Practicing the art of zen photography emphasizes who we are and is reflected in the images we make. Do I make the world around me a better place, am I a better person for it and do my images reflect this? I don’t know but I am eager to apply these practices the next time I go out with the camera.

The Digital Life

I go back and forth a lot on physical and digital possessions. This week, I am all in on a digital kick. I’m sure in a few months I’ll start accumulating more physical items. Perhaps digital possessions are superior to physical possessions?

With digital items, I can take them everywhere I go. They don’t take up space. As someone who has moved back and forth across the country, this is always a good idea. This lines up nicely with my current desire to approach minimalism again. If that word or philosophy sounds too pious, I’ll simply call it “essentialism.”

The physical things I own are for me and the relatively few people who visit for me to show off to. I can easily share digital with potentially millions of people if they are interested.

Furthermore, in case of a disaster, my digital files are all backed up and archived. Just purchase another physical device to access, and I am good to go. In the same disaster, I would have more to lose had I invested in physical goods. Most could not be replaced so easily or cheaply.

Digital + minimalism = the way to go for me.

mnmlist

I caught the minimalism bug again. I recently decided to create a list of all the things that no longer served their purpose in an attempt to declutter and called it the mnmlist. Get it?

I emptied my bookcase of everything except sixteen books. Seven are about photography. The rest were donated to a local book store. From now until I change my mind again, I’ll be borrowing e-books from the library or online resources to view on the iPad. Done.

Next up, record albums. Earlier this year I caught the nostalgia bug and purchased a few recent releases and the rest were acquired at my neighborhood record store. The majority of those records were from mystery packs. Pick a genre of music and get 20 albums for $10. Only a few of those survived after I traded them in yesterday for store credit. That didn’t last long and I brought home a Jimi Hendrix, and Rolling Stones album for a grand total of $2.50. Most of my music is streamed through Apple Music from now until I change my mind again. Done.

Working from home during the pandemic made me realize how many dress shirts and slacks I have in my closet that I am not wearing. Throw in some old shoes, and they will all be donated very soon.

Up next I will be tackling my digital archives and reorganizing them in a way that makes it easier for me to find and access along complete with physical and cloud backups. I’ll probably log that in a future post.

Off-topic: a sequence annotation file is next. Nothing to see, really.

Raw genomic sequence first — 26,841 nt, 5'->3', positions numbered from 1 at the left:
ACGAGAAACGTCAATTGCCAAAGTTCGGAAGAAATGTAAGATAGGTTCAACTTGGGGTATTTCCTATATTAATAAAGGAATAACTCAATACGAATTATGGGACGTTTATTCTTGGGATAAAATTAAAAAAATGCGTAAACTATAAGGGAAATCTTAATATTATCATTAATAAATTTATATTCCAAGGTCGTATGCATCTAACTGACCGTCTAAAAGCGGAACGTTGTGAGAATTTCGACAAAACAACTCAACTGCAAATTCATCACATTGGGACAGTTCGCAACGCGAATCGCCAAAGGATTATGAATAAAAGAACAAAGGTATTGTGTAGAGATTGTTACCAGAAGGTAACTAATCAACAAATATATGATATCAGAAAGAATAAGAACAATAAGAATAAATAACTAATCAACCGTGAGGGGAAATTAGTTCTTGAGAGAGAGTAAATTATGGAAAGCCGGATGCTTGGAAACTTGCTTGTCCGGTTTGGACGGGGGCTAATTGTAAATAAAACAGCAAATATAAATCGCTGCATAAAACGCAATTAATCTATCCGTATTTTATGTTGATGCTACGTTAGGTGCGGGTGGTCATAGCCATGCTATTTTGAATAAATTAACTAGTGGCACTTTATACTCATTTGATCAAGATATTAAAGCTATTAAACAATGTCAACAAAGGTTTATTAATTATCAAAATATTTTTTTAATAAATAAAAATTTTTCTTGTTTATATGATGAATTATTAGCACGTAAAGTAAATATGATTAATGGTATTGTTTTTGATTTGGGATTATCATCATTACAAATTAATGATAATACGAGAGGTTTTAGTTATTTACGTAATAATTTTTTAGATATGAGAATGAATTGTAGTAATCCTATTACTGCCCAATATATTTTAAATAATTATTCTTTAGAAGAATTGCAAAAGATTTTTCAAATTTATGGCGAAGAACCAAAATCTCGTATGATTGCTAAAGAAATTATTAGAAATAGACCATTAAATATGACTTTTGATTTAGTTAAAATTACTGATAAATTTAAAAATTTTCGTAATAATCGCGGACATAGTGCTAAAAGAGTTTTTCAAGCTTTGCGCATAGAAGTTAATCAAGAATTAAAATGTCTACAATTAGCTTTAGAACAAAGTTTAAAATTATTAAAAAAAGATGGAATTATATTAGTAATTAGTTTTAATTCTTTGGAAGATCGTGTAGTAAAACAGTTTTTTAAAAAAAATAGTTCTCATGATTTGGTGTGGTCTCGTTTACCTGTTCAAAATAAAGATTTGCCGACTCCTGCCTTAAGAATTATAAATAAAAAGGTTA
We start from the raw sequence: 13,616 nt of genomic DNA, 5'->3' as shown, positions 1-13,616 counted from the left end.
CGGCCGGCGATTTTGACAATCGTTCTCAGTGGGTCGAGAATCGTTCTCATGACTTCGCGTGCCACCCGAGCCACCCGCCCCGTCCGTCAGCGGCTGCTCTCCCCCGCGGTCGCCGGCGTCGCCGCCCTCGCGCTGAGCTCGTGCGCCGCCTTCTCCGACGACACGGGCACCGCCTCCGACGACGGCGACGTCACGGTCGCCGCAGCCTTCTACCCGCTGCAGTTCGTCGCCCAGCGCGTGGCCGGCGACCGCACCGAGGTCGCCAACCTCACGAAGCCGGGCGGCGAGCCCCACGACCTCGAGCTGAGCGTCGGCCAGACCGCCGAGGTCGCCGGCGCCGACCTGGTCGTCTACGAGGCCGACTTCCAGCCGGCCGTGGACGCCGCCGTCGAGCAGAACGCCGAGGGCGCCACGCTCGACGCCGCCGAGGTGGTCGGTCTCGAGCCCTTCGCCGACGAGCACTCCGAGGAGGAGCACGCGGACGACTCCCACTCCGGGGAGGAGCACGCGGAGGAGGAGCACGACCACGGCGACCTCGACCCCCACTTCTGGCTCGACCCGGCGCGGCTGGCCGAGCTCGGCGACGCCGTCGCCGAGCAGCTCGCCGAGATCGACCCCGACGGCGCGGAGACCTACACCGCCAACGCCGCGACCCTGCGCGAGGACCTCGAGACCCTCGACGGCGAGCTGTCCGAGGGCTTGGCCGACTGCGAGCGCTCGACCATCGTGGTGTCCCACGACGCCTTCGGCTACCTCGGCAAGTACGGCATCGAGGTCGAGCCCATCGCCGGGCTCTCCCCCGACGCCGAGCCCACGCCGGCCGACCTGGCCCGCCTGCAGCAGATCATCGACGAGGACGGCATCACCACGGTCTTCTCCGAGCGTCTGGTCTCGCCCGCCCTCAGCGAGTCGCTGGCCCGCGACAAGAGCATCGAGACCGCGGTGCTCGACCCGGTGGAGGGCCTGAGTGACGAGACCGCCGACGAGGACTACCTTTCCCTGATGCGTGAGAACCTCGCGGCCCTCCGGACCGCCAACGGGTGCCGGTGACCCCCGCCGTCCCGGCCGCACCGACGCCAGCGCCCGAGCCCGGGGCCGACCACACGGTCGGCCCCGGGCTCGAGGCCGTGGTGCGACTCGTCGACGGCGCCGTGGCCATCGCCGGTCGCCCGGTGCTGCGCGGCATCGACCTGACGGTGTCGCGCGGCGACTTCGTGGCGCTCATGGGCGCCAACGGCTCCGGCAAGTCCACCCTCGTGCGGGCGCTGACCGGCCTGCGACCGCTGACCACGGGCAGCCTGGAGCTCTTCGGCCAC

Meditation Alternatives

“You need not meditate; just close your eyes and sleep or think about one of your fun moments in life.”

Is there an alternative for meditation besides sitting on a zafu, legs crossed and chanting “om?” Yes, there is.

Staring through the window

One of the benefits of working from my home office are the windows. Unfortunately it is next to an abandoned house but there are beautiful trees and all sorts of critters peeking in to watch me work. When I need to, I will stand up, lean on the window frame and stare out. This has many benefits:

  • Your mind becomes calm
  • Your concentration level increases
  • You will connect with nature
  • You will get instant relief from the digital world

Look at photos

The mobile photo gallery in our pockets is an excellent time to remember and reflect. I enjoy swiping and reliving these memories. I think about the people in these images with love and take the time to wish them well. When I have more time, I will bring out the photo albums because these old photographs bring me happiness and soothes me.

Nature Walk

Walking is one of the best way of relieving your stress and good for health, but what is a nature walk? Instead of walking on the same ground or park, try to walk in a different route every day. It gives you a new perspective of life for sure. Humans like to explore. The more you explore, the more you connect with yourself.
Most importantly, those thoughts that are going everywhere will slowly settle down, and you will soon enjoy the walk as your mind will think only one thing which is exploring a new route. It is why most creators can go for a quick walk and come back with a new idea.

Meditation does not mean it has to be done in a sitting position by closing your eyes and letting go off the thoughts. I enjoy changing it up and achieving similar results; a clear mind.

Practice vs. Belief

I’ve been taking a strong look at two similar but different philosophies recently and want to dive deeper.

Stoicism and Taoism.

I’ve studied, practiced and taught Christianity but these days I have a hard time coming to terms with so many things that I actually don’t know what to think anymore.

I understand the word of God but sometimes it is a difficult concept. It is mysterious, sometimes enigmatic, but not beyond my capability.

I’ve served in a few missionary trips overseas, witnessed modern day Biblical miracles so I’m not divorced from it, and would never call myself an atheist. Spirituality pervades everything I’m involved in, but I don’t know how to put my finger on it.

Studying other schools of thought is permissible, even encouraged. So I will do just that.

Stoicism is a philosophy of personal ethics informed by its system of logic and its views on the natural world.

The truth taught in Taoism is to embrace life in actions that support you as a person.

These philosophies don’t diminish beliefs but enhance by putting them into practical, applicable use.

I can believe in that. I can practice that.